Tesla 'to turn its cars into driverless vehicles', but not everyone is convinced

Rob Waugh
Contributor
People walk by a Tesla showroom in Manhattan (Photo by Spencer Platt/Getty Images)

Tesla CEO Elon Musk unveiled a chip which he claims will allow Tesla cars to drive without human input – at an event where guests will ride in driverless Tesla vehicles.

Musk also predicted that the firm would soon make driverless taxis – and that it would manufacture cars without steering wheels.

The chip was shown off in a webcast from the company’s headquarters, in a presentation to Tesla investors at the company’s Californian headquarters.

Musk said, ‘All cars being produced right now have this computer. All Tesla cars being produced right now have everything necessary for full self-driving. All you have to do is improve the software.’

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Musk said in an interview last month that his company’s cars – which already come equipped with a limited auto-drive function – will be ready to drive without human input by next year.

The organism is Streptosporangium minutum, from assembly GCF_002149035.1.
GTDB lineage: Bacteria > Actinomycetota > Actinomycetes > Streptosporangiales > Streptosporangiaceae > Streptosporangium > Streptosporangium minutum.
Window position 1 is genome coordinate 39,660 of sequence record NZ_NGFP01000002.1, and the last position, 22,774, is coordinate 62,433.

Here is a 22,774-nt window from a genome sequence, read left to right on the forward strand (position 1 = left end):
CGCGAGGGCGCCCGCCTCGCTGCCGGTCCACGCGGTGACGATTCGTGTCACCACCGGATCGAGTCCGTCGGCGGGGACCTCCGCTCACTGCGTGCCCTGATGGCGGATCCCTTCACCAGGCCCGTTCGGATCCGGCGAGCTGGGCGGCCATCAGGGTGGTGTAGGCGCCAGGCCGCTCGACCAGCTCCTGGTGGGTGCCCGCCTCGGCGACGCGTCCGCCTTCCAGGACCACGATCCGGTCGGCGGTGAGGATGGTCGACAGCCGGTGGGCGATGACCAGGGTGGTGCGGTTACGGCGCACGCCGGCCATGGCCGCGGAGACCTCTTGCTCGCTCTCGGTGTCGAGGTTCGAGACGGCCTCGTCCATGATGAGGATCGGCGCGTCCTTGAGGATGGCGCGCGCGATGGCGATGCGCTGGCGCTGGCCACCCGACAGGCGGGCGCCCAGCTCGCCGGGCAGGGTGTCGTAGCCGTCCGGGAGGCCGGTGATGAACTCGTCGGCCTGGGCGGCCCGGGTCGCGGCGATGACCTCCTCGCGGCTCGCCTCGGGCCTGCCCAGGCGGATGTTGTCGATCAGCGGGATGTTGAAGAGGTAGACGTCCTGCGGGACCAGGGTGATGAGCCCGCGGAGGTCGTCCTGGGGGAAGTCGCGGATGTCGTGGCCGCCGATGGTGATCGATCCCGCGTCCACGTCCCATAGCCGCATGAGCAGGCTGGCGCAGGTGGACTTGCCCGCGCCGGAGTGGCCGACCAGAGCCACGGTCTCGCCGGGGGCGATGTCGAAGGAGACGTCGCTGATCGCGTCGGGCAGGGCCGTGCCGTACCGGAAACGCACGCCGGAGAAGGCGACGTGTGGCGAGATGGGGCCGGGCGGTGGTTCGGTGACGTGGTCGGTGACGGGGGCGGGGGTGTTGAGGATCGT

Teslas have been involved in a handful of crashes, some of them fatal, involving the use of the company’s AutoPilot system.

The system has automatic steering and cruise control but requires driver attention at the wheel.

But some have voice scepticism, saying that the technology to drive cars safely simply does not exist yet.

Steven E. Shladover, a retired research engineer at the University of California, Berkeley told AP that he was sceptical of Musk’s claims.

Shladover said, ‘It’s all hype. The technology does not exist to do what he is claiming. He doesn’t have it and neither does anybody else.’